Motion to modify mandate previously issued, see 658 F.2d 903 (1981), in light of United States Supreme Court decision in First National City Bank v. Banco Para El Comercio Exterior de Cuba, 462 U.S. 611 (1983). Motion denied.
Defendant Chemical Bank New York Trust Company ("Chemical") has moved for modification of the decision of this Court in Banco Nacional de Cuba v. Chemical Bank New York Trust Co., 658 F.2d 903 (2d Cir. 1981) ("Chemical"), in order to reinstate its counterclaim against plaintiff Banco Nacional de Cuba ("Banco Nacional") in light of the decision of the United States Supreme Court in First National City Bank v. Banco Para el Comercio Exterior de Cuba, 462 U.S. 611, 77 L. Ed. 2d 46, 103 S. Ct. 2591 (1983) ("Bancec"), reversing the decision of this Court in Banco Para el Comercio Exterior de Cuba v. First National City Bank, 658 F.2d 913 (2d Cir. 1981) ("Citibank"). We conclude that Bancec does not require modification of the decision in Chemical, and we deny Chemical's motion.
We assume familiarity with our decision in Chemical and with the events there described. Briefly, in 1960, the Republic of Cuba expropriated the assets of the Cuban Electric Company ("Cuban Electric"), which then had an outstanding balance on a loan from Chemical. The present action was commenced in 1961 by Banco Nacional for, to the extent pertinent here, recovery of funds it had previously deposited with Chemical. Chemical counterclaimed, seeking to set off against Banco Nacional's claim the debt owed Chemical by Cuban Electric, contending that the Cuban government had assumed the debts of Cuban Electric and that Banco Nacional was the alter ego of the Cuban government. Although Chemical prevailed on this theory in the district court, we reversed on appeal.
We ruled that Chemical was not entitled to offset its Cuban Electric debt claim against Banco Nacional's claim to recover its deposited funds because there was neither a basis for imputing to Banco Nacional the acts of the Cuban government in expropriating Cuban Electric nor a basis for imputing to the Cuban government a right to the funds deposited by Banco Nacional. We noted that the resolution providing for the nationalization of Cuban Electric by the Cuban government made no mention of Banco Nacional and that apparently Banco Nacional did not participate in that expropriation. We noted that Banco Nacional had been formed in 1948 to engage in domestic and international banking, and since that time apparently had opened many accounts with foreign banks. Banco Nacional's account with Chemical apparently had never been owned by the Cuban government. In ruling that these facts precluded the assertion of Chemical's counterclaim against Banco Nacional, we stated the general principle, which we noted was explored in greater detail in our same-day decision in Citibank, that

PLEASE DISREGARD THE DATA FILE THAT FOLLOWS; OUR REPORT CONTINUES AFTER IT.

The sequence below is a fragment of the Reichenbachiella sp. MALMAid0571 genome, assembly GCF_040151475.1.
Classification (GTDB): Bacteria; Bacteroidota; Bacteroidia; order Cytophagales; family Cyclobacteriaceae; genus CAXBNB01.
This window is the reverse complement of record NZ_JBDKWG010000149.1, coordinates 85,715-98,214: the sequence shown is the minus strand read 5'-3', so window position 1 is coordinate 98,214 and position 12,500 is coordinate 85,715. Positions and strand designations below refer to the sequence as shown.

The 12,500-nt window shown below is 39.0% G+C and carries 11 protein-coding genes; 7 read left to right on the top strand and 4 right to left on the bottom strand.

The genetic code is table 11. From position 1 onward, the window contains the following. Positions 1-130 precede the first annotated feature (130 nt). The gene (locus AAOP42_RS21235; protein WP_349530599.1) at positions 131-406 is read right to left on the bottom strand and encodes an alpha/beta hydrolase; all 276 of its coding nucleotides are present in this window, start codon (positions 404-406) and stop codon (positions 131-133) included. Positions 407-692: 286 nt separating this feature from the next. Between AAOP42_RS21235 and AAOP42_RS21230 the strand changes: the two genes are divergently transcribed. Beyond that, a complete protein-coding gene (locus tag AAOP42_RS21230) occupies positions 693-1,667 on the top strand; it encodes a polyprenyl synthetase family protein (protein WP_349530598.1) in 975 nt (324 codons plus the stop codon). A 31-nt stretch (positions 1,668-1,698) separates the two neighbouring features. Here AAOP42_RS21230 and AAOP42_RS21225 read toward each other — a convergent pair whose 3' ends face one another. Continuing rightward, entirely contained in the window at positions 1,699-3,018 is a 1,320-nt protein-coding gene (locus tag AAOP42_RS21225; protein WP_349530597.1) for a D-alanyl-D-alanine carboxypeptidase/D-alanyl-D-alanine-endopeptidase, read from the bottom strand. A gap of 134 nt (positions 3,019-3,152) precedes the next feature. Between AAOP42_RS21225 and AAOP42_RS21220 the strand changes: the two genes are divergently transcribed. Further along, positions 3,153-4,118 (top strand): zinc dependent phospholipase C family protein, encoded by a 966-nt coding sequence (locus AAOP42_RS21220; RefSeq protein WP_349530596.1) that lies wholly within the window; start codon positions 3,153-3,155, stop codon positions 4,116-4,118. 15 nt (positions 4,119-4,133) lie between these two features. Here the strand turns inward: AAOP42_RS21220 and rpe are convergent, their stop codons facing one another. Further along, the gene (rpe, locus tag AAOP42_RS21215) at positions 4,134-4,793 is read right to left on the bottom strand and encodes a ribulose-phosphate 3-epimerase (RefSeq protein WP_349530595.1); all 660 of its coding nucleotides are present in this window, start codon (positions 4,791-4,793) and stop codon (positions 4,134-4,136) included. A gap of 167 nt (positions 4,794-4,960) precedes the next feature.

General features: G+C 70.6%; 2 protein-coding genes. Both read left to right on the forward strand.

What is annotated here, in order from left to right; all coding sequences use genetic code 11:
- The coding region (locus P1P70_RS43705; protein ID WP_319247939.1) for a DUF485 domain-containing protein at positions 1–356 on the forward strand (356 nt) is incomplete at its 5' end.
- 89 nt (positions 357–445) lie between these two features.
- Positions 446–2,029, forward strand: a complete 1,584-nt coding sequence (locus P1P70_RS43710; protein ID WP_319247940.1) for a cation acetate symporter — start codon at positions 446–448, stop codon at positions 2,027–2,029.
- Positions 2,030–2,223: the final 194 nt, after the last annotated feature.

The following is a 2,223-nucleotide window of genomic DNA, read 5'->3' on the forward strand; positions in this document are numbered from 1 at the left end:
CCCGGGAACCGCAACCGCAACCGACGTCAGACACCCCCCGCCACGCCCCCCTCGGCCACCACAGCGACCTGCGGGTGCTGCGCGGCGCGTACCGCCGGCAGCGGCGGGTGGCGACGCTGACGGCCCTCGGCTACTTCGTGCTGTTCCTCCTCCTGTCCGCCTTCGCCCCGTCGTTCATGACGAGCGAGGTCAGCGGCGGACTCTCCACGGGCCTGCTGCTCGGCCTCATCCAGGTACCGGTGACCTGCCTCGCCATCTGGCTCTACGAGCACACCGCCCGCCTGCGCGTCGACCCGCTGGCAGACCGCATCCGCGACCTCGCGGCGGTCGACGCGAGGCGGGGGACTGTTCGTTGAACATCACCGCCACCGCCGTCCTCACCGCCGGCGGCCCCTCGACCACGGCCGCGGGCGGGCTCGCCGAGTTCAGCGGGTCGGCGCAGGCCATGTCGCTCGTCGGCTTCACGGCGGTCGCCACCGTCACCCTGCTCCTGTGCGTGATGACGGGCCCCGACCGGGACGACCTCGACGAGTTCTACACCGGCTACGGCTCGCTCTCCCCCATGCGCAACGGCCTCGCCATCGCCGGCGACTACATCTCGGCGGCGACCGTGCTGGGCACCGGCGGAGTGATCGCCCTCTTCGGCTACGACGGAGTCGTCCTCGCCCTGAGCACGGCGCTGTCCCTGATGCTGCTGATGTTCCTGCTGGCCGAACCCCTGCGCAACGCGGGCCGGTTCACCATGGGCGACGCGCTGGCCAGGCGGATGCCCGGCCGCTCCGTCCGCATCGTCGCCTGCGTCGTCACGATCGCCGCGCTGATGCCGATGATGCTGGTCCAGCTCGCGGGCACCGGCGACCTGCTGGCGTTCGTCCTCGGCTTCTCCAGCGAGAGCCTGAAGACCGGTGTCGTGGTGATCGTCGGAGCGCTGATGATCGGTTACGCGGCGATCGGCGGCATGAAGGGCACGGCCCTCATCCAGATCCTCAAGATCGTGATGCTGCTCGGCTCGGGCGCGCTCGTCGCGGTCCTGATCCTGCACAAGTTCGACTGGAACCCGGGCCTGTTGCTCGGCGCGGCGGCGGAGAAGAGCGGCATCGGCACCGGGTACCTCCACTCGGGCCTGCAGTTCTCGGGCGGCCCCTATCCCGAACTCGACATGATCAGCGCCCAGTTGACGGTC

when a state has created a separate and distinct juridical entity in commercial activities, we will not ordinarily find the state and the instrumentality alter egos with respect to acts done by the instrumentality in the normal course of its commercial activities.
Chemical, 658 F.2d at 910.
In Citibank, we disallowed the attempt of defendant First National City Bank ("Citibank"), whose Cuban branches had been expropriated by the Cuban government, to set off its claim for compensation for that expropriation against the claim of plaintiff Banco Para el Comercio Exterior de Cuba ("Bancec") on a letter of credit. That ruling was based on the fact that Bancec had had no role in the expropriation of the Citibank Cuban assets.
Citibank sought Supreme Court review of our ruling in its case. Chemical did not seek such review, but when the Supreme Court granted certiorari in Citibank, the Chemical parties agreed to place the remainder of their action on the district court's suspense calendar, pending the Supreme Court's review of Citibank.
As discussed in greater detail below, the Supreme Court reversed our decision in Citibank, ruling that the application of equitable principles, in the circumstances of that case, required that Citibank be permitted to set off its claim against Bancec. Bancec, 462 U.S. 611, 103 S. Ct. 2591, 77 L. Ed. 2d 46. Eventually, Chemical moved in this Court for recall and modification of our mandate in Chemical, contending that the type of reasoning used in Bancec requires the reinstatement of Chemical's counterclaim against Banco Nacional. We recalled the mandate and requested that the parties submit briefs with respect to the effect of the Supreme Court's decision in Bancec.
Having considered the arguments presented by the parties and reviewed our decision in Chemical in light of the Supreme Court's decision in Bancec, we conclude that our decision in Chemical should stand as rendered.
The teaching of the Supreme Court in Bancec is that, while "government instrumentalities established as juridical entities distinct and independent from their sovereign should normally be treated as such," 462 U.S. at 627-27, the determination in each case of whether to allow a setoff against a foreign government instrumentality must be made in light of the circumstances of the case, and that determination must be informed by principles of equity and common law, id. at 628-30. Taking care to state that its "decision . . . announce[d] no mechanical formula for determining the circumstances under which the normally separate juridical status of a government instrumentality is to be disregarded," id. at 633, the Court concluded that the application of equitable ...